Men Who Go to Bartending School.

“Yes, please tell me more about how you went to bartending school,” the bar manager will internally muse to himself as “men” convinced that attending a one to two week course at [insert name of any scam artist “school” here] will make them shoo-ins for a position at the establishment of their choosing. Because, yes, “learning” to daintily mix together an old fashioned, negroni or some other cocktail that no one at the shithole bar you end up working at will order is really going to bolster your candidacy.

And yet, in the mind of the flaccid (usually blanc and hoping for the most effortless way to dip his toe into the working world) “man” faintly aspiring to make a fast buck in NYC–specifically Brooklyn–when he’s not trolling for pussy that’s just as effortless, the motto is: the less toil, the better. This also tends to be their philosophy in the boudoir as well (much to de Sade’s dismay). If only they could mix up their material in between the sheets the way they do in between the cracks of martini glasses as they sloppily pour in their ingredients to fill a row of them up (no cum pun intended). So yes, maybe a “degree” (a.k.a. certificate) in bartending can get your foot in the door, but it’s going to get a foot to kick your ass right out of it even faster than you got hired, too. ‘Cause ain’t no preparation for the fuckery of an NY bar other than to start out as a dishwasher (or alcoholic). But what would a “man” who can afford to go to bartending school do that for when he can just flounce in bandying his little certificate? Which is probably still much larger than his little dick.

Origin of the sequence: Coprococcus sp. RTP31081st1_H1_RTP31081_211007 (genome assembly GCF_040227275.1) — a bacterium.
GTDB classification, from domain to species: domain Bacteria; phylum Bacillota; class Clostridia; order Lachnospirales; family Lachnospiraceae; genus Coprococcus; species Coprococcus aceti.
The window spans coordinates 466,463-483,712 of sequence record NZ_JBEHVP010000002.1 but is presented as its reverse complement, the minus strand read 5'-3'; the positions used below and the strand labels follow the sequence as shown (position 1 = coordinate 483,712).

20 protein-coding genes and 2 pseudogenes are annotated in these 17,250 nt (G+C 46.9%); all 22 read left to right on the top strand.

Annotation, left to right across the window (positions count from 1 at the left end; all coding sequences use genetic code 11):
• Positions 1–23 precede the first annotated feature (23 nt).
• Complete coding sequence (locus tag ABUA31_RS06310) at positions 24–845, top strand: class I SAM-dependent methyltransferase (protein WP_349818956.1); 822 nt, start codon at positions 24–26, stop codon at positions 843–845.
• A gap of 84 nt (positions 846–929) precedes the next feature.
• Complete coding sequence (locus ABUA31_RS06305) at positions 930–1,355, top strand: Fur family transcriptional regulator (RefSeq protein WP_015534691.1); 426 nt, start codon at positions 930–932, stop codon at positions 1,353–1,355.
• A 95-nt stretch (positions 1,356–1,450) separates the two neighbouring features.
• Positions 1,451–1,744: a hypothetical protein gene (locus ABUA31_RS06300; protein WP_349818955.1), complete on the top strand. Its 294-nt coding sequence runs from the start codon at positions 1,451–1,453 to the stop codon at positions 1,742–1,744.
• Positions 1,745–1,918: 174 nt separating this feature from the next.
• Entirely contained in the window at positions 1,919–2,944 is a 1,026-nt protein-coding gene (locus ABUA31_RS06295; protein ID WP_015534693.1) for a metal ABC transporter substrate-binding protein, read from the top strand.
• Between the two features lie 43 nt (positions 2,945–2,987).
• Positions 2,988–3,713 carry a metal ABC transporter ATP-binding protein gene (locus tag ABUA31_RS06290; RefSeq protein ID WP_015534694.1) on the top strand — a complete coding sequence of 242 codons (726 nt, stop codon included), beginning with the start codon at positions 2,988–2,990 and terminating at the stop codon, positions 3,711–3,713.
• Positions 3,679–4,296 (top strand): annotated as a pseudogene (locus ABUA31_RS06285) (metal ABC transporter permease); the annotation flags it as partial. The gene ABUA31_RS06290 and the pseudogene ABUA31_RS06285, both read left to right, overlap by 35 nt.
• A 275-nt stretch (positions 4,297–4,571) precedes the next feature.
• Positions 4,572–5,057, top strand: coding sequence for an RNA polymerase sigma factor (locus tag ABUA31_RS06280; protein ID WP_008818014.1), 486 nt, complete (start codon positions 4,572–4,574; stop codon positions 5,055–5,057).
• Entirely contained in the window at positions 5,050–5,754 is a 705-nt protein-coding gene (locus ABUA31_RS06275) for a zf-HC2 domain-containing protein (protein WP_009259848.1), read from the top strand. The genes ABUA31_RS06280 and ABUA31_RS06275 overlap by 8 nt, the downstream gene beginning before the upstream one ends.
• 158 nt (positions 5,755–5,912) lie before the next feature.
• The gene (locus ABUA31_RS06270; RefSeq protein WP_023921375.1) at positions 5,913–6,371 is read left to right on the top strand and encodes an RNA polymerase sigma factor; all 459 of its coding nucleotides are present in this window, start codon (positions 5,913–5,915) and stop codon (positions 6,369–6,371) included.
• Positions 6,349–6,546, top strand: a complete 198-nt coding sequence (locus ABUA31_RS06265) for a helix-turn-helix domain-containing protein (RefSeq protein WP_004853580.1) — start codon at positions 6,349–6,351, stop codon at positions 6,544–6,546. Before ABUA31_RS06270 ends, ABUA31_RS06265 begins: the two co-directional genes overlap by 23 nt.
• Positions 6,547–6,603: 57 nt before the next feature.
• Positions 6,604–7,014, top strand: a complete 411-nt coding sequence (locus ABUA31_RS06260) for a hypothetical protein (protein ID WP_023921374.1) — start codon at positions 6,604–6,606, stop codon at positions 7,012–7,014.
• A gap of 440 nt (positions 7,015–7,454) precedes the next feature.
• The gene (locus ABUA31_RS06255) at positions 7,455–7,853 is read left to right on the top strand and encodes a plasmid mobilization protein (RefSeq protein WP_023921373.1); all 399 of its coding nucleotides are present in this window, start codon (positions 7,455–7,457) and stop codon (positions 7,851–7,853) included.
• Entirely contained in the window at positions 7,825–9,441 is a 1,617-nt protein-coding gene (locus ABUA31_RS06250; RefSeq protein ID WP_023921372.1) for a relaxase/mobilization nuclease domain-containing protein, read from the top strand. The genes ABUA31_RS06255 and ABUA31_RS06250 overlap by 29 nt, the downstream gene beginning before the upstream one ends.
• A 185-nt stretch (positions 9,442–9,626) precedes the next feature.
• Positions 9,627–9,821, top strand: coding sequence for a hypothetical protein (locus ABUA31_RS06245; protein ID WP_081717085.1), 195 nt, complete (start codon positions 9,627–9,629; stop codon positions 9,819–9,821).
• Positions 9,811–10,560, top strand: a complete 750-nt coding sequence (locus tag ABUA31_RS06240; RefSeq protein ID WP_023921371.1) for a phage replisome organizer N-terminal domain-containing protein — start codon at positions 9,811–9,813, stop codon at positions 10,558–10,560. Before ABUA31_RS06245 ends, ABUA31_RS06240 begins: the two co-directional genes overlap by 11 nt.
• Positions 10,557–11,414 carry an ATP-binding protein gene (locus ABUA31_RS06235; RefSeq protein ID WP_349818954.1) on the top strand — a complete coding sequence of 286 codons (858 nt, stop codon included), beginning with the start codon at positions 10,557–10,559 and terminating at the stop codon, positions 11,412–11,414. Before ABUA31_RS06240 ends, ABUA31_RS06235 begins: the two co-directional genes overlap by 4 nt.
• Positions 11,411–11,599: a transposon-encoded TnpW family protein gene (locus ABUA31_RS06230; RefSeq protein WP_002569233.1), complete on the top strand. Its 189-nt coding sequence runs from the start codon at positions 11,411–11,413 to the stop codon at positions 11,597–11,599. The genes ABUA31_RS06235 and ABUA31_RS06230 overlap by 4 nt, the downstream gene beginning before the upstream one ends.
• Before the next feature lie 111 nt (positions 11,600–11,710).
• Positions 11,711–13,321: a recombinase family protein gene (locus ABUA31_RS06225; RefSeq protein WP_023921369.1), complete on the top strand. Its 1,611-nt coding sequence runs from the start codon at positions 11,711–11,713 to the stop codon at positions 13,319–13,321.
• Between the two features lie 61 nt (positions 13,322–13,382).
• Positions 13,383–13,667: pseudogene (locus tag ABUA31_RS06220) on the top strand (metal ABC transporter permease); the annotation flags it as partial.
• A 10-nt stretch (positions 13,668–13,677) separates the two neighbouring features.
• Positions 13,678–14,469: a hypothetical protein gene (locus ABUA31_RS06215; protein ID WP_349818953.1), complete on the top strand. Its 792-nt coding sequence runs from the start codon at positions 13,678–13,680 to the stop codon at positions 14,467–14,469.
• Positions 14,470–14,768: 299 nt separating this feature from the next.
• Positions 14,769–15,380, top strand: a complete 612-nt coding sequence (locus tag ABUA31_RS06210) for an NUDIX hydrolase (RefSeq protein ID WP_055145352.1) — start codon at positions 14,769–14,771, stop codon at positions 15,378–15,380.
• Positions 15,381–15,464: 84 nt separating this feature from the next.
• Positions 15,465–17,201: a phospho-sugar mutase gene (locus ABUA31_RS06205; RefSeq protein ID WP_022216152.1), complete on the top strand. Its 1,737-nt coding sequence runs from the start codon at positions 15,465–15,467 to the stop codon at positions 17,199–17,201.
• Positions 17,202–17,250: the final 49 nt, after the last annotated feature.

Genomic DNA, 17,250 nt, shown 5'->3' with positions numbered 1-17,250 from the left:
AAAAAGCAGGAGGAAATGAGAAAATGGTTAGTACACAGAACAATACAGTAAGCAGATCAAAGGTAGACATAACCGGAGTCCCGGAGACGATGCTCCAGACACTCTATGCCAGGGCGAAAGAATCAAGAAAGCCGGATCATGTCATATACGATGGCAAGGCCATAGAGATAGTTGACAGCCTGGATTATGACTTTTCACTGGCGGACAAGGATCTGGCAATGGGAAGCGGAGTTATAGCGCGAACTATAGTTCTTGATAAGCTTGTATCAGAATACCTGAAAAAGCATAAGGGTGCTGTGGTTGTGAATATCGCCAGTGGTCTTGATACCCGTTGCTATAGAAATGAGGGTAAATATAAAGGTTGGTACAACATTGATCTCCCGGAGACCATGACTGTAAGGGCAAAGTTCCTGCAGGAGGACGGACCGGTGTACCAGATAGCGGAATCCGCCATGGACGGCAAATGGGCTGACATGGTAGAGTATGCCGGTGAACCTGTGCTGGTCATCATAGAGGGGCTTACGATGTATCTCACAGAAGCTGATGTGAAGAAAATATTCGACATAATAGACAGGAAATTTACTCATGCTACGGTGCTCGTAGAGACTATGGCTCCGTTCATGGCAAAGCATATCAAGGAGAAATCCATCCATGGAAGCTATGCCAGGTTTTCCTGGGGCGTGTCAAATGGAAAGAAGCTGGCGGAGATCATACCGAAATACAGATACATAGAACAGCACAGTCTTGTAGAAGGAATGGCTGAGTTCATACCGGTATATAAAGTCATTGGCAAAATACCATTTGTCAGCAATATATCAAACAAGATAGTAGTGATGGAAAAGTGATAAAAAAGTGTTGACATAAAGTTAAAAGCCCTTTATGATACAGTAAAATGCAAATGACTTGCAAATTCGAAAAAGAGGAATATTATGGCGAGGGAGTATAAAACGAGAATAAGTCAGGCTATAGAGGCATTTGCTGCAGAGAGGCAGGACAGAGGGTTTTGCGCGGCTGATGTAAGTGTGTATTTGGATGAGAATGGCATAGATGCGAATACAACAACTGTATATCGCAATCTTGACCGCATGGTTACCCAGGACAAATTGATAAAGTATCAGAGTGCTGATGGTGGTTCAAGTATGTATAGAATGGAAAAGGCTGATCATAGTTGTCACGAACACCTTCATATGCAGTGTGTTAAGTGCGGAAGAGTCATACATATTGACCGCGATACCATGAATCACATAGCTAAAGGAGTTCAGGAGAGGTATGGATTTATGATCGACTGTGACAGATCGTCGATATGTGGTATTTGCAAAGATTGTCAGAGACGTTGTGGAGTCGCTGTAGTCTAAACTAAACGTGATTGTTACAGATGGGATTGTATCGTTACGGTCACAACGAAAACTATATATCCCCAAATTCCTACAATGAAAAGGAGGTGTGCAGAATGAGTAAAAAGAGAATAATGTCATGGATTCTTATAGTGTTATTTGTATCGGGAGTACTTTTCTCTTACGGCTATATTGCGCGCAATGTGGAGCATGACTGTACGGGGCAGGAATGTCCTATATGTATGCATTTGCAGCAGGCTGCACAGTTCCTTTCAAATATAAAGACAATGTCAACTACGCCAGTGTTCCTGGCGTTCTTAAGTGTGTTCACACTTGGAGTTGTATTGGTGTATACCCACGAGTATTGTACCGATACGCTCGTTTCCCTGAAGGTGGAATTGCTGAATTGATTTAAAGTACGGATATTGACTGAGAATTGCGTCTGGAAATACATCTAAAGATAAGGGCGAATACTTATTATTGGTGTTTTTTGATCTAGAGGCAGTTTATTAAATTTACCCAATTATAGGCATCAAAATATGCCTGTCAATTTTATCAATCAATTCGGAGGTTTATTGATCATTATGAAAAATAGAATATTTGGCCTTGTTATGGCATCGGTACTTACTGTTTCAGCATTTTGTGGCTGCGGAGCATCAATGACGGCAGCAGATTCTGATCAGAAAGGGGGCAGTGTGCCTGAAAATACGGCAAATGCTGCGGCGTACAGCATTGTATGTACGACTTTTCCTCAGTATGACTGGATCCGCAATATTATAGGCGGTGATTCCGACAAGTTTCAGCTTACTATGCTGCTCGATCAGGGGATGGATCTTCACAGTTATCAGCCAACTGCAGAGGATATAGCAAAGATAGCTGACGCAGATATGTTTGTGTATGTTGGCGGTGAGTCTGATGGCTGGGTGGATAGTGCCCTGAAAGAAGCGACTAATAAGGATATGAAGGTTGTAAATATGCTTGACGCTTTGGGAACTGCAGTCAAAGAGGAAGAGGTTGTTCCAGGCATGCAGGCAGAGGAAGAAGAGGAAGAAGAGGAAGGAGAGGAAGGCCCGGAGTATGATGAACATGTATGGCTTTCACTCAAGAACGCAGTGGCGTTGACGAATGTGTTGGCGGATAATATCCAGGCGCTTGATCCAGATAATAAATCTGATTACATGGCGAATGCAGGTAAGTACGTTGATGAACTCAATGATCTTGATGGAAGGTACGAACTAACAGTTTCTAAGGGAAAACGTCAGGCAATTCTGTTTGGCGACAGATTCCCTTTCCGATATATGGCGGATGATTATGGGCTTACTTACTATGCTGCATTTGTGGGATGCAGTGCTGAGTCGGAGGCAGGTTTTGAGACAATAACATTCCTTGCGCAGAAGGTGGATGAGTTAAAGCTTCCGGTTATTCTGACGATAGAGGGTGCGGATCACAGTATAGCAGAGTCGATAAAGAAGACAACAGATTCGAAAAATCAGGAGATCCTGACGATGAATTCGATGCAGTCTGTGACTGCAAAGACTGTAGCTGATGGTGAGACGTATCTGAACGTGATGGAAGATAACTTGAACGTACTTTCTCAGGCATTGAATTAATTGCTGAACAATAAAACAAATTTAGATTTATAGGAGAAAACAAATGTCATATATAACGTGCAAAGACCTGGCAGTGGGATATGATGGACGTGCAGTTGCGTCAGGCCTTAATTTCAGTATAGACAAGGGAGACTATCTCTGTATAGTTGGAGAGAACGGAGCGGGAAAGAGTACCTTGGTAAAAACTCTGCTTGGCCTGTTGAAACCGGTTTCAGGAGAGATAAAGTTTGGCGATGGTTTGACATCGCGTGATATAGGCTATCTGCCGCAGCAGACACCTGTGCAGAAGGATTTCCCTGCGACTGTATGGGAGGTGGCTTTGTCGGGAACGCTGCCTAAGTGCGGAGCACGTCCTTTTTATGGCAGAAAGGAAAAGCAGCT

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Men Who Are Mixologists.

As the saying goes, “men” who are mixologists are mixed in gender. For one, a mixologist is really just a bartender, so we should all probably stick to calling it what it is instead of trying to glorify it with the excuse that there’s more pomp and circumstance to mixology. For another, a real “man” would never pass himself off as/call himself a mixologist. Because he knows the integrity of the drink is in the getting drunk aspect, not the contents.

Now here's a bartender you can get on board with.

Now here’s a bartender you can get on board with.


The main difference, if you must decide to put one there, between mixologists and bartenders is that a mixologist is okay with giving his drinks a culinary spin. But like, if I wanted a fucking alcoholic stew, I would just order a Bloody Mary and be done with it. Mixologists have this faux air of superiority because they think there’s no value to simply opening a can or pouring someone a drink. But you see, this is the most valuable task of all, and no amount of bells or whistles can make what a bartender does any less special than what a mixologist does. So you keep your garnishes and your infusions, and leave the hard stuff to the bartender.